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Monday, January 21, 2013

Poem from the Inauguration

This is the complete free-verse composition that poet Richard Blanco recited at the 57th Presidential Inauguration, just after President Barack Obama was sworn-in for his second term:


One sun rose on us today, kindled over our shores, peeking over the Smokies, greeting the faces of the Great Lakes, spreading a simple truth across the Great Plains, then charging across the Rockies. One light, waking up rooftops, under each one, a story told by our silent gestures moving behind windows.

My face, your face, millions of faces in morning's mirrors, each one yawning to life, crescendoing into our day: pencil-yellow school buses, the rhythm of traffic lights, fruit stands: apples, limes, and oranges arrayed like rainbows begging our praise. Silver trucks heavy with oil or paper -- bricks or milk, teeming over highways alongside us, on our way to clean tables, read ledgers, or save lives -- to teach geometry, or ring up groceries as my mother did for twenty years, so I could write this poem.

All of us as vital as the one light we move through, the same light on blackboards with lessons for the day: equations to solve, history to question, or atoms imagined, the "I have a dream" we keep dreaming, or the impossible vocabulary of sorrow that won't explain the empty desks of twenty children marked absent today, and forever. Many prayers, but one light breathing color into stained glass windows, life into the faces of bronze statues, warmth onto the steps of our museums and park benches as mothers watch children slide into the day.

One ground. Our ground, rooting us to every stalk of corn, every head of wheat sown by sweat and hands, hands gleaning coal or planting windmills in deserts and hilltops that keep us warm, hands digging trenches, routing pipes and cables, hands as worn as my father's cutting sugarcane so my brother and I could have books and shoes.

The dust of farms and deserts, cities and plains mingled by one wind -- our breath. Breathe. Hear it through the day's gorgeous din of honking cabs, buses launching down avenues, the symphony of footsteps, guitars, and screeching subways, the unexpected song bird on your clothes line.

Hear: squeaky playground swings, trains whistling, or whispers across cafe tables, Hear: the doors we open for each other all day, saying: hello, shalom, buon giorno, howdy, namaste, or buenos días in the language my mother taught me -- in every language spoken into one wind carrying our lives without prejudice, as these words break from my lips.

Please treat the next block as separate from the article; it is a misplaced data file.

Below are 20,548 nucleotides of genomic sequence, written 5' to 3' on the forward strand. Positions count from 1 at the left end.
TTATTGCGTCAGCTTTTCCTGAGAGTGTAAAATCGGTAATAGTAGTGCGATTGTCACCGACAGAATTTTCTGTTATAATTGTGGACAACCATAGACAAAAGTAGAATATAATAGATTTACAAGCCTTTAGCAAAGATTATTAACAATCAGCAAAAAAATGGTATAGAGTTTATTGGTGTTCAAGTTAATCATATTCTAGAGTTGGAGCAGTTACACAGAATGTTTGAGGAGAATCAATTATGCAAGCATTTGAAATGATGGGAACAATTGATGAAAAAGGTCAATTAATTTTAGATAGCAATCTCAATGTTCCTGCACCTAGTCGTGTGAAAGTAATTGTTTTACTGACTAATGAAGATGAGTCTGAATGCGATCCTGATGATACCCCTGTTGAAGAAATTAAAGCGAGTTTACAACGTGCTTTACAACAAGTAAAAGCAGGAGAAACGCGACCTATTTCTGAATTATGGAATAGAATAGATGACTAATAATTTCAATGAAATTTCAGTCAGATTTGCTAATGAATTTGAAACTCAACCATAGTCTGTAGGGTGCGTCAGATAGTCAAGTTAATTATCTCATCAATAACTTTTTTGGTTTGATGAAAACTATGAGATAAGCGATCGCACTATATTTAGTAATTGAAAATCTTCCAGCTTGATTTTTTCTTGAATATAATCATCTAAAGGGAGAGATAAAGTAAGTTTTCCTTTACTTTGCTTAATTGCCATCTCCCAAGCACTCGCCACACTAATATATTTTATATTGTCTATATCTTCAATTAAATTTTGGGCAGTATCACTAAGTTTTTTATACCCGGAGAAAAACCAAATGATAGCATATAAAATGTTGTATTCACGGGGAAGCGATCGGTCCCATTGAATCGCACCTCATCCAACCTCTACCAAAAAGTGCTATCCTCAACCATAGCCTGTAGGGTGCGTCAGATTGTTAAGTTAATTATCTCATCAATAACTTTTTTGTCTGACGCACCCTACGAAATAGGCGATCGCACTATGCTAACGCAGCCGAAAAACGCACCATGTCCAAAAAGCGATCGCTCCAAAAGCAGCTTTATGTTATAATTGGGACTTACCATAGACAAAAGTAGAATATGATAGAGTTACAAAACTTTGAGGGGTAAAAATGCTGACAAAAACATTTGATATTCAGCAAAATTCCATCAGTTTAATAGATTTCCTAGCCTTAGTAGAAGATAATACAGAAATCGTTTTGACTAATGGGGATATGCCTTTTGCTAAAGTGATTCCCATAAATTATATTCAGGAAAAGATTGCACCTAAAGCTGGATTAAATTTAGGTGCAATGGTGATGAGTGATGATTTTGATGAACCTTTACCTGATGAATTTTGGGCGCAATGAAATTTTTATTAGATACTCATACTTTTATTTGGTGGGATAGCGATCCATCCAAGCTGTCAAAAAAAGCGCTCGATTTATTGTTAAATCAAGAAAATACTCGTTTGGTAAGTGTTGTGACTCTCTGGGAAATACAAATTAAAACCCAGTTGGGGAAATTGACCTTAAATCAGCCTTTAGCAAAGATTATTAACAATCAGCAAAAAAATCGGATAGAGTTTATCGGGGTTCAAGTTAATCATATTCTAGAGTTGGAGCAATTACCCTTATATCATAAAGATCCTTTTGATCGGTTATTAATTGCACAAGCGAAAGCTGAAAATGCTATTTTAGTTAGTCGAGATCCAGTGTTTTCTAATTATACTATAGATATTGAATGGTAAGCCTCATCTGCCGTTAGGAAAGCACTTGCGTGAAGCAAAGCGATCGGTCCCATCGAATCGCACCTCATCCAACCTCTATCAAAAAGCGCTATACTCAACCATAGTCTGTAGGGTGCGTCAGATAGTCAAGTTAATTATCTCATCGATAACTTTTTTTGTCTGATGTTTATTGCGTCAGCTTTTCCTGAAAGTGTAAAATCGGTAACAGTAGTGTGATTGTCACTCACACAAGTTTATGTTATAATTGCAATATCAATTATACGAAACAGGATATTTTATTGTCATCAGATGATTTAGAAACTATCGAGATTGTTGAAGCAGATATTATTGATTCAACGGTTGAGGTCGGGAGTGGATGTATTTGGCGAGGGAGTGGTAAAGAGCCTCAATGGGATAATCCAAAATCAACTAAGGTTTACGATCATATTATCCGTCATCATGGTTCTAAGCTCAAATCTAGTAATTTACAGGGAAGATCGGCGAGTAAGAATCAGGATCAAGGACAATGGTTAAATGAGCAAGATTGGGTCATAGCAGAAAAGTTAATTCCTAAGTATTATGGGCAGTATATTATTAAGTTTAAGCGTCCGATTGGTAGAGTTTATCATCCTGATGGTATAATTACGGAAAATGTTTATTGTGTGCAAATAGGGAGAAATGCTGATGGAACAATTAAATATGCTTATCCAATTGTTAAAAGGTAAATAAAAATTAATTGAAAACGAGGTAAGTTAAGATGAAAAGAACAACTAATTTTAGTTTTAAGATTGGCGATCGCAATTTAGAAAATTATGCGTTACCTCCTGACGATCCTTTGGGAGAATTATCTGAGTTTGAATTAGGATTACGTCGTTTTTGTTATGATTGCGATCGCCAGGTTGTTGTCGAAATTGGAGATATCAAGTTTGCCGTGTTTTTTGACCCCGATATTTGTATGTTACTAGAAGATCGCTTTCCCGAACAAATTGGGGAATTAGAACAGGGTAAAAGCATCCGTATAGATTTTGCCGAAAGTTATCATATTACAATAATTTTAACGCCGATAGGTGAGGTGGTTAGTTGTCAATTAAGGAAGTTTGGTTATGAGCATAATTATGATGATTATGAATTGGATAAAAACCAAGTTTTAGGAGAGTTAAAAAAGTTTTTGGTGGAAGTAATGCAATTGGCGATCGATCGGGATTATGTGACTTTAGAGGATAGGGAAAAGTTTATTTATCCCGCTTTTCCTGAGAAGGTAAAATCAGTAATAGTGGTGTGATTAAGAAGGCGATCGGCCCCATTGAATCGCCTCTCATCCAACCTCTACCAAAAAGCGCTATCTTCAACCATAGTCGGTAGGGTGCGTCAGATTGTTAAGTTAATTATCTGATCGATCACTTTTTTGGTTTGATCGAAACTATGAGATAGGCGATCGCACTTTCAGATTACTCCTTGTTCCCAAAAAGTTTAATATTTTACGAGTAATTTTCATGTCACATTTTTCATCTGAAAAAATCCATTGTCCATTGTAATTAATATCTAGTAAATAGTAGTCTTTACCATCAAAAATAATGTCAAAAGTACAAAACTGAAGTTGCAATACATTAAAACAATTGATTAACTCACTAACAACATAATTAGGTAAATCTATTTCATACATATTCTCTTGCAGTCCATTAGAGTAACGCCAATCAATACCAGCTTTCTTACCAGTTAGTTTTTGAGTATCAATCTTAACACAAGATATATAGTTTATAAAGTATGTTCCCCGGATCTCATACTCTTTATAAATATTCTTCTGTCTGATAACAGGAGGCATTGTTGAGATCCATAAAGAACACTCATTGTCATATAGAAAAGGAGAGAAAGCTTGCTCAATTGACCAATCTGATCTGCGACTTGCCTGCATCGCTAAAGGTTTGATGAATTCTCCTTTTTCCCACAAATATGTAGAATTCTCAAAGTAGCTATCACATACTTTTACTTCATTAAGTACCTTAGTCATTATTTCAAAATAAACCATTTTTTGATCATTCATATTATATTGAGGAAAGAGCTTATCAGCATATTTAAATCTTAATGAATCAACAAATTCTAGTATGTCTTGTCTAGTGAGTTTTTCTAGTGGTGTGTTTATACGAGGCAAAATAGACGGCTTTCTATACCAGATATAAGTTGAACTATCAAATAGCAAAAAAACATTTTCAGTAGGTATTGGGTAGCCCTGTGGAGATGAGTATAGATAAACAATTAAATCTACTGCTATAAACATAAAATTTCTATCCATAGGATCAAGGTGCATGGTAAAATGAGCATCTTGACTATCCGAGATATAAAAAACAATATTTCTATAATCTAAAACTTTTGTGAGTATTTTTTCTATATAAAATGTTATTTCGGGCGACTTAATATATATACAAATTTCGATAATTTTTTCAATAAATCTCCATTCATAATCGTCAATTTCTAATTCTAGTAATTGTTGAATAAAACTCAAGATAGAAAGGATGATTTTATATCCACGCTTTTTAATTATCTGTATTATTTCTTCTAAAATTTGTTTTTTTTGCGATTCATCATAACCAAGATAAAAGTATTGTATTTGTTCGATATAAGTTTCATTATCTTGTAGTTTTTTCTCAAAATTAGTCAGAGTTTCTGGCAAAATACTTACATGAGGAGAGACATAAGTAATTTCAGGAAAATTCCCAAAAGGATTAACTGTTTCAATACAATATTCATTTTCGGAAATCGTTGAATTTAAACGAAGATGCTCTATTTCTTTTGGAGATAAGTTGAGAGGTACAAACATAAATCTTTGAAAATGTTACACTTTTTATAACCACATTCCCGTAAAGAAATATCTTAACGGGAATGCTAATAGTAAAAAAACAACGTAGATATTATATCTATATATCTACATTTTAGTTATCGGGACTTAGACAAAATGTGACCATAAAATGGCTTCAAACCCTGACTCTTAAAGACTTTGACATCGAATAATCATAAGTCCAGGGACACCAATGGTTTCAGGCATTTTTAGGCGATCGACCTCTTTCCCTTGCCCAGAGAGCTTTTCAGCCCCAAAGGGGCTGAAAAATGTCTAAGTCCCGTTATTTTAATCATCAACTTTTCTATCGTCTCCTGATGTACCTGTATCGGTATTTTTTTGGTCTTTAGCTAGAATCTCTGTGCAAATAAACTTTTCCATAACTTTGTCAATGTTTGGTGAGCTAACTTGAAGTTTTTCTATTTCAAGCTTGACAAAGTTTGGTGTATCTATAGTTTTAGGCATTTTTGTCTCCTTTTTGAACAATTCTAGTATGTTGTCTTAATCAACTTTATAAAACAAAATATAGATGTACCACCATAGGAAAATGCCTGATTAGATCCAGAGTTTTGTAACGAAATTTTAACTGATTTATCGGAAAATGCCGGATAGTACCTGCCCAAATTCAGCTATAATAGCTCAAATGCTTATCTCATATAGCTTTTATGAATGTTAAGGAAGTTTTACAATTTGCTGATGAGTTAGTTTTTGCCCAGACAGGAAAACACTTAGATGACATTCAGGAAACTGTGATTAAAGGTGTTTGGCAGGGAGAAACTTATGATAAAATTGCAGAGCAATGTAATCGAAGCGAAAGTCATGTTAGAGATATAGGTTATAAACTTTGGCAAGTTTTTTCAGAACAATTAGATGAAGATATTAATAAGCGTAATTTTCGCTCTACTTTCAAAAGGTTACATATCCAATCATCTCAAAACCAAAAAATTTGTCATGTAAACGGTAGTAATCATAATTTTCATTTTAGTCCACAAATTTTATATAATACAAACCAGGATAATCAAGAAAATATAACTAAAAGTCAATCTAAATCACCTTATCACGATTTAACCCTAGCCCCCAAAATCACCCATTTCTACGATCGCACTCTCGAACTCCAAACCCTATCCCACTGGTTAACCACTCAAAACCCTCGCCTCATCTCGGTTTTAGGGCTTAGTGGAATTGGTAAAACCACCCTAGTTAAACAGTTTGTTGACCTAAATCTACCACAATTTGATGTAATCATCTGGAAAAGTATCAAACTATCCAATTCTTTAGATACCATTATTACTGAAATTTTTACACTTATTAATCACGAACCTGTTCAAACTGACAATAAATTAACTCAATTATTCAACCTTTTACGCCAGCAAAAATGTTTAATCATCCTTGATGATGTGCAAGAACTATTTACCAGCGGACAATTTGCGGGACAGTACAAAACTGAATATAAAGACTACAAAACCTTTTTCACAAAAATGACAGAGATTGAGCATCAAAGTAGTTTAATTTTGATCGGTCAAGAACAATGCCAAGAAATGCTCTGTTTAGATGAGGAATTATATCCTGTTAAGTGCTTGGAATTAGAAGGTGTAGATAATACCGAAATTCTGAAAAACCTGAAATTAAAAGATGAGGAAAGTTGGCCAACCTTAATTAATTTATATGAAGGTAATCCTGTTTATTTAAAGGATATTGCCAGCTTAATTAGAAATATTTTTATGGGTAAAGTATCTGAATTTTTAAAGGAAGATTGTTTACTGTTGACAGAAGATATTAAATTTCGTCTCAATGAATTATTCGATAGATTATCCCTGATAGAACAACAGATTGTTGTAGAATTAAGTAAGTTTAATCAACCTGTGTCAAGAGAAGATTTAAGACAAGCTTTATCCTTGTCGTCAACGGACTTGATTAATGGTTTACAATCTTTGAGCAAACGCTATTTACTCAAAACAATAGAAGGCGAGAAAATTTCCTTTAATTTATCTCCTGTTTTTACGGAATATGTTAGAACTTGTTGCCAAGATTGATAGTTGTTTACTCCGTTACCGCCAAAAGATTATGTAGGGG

One sky: since the Appalachians and Sierras claimed their majesty, and the Mississippi and Colorado worked their way to the sea. Thank the work of our hands: weaving steel into bridges, finishing one more report for the boss on time, stitching another wound or uniform, the first brush stroke on a portrait, or the last floor on the Freedom Tower jutting into a sky that yields to our resilience.

One sky, toward which we sometimes lift our eyes tired from work: some days guessing at the weather of our lives, some days giving thanks for a love that loves you back, sometimes praising a mother who knew how to give, or forgiving a father who couldn't give what you wanted.

We head home: through the gloss of rain or weight of snow, or the plum blush of dusk, but always -- home, always under one sky, our sky. And always one moon like a silent drum tapping on every rooftop and every window, of one country -- all of us --facing the stars hope -- a new constellation waiting for us to map it, waiting for us to name it --together


Anonymous said...

Way cool! Right after I read this, a band in the Inauguration Parade played "This Land is Your Land" and you could just see Woody Guthrie smiling from somewhere!

- Larry, the editor said...

Yes, indeed. That band is the Northern State University Marching Band from Aberdeen, South Dakota. Nice choice, eh? Especially since some of us think that song would be perfect as our national anthem. -- editor.

Anonymous said...

Wow. Now this is something: The VMI (Virginia Military Institute) band just went by. Wearing the same style uniforms the VMI cadets wore 150 years ago when they attacked the "invading" Yankee army in the Civil War. From fighting for the Confederacy and for slavery then to honoring a black president now. I wonder how many who saw them go by have any idea? - Tom

Anonymous said...

Richard Blanco the poet. Youngest poet ever in an inauguration. Cuban-American. And openly gay. Now that says a lot about how far we've come, too.

Anonymous said...

Freezing my ass off but glad we made the trip here! James Taylor, YES! Not impressed with that American Idol singer tho. Bands in parade all good, and hope for space program restart with NASA there with Curiosity and Orion in parade. But it is COLD here, especially since parade went past dark. Tell me it wasn't really 80 degrees today in California?

Anonymous said...

Went to show my mom the civil rights poster you had on the site Sunday and found your pic from the inauguration lunch. Enjoyed that, but can you send me the poster? My mom marched with Dr. King across the Pettis Bridge and I want to print one for her. Thanks! - Elaine

- Larry, the editor said...

Here's the url for the poster. The original is of low resolution, though, and this is all we have:

Anonymous said...

Why does everyone call this 'poetry'? I mean, it is a nice essay with a theme that fit, but poetry? I don't see it.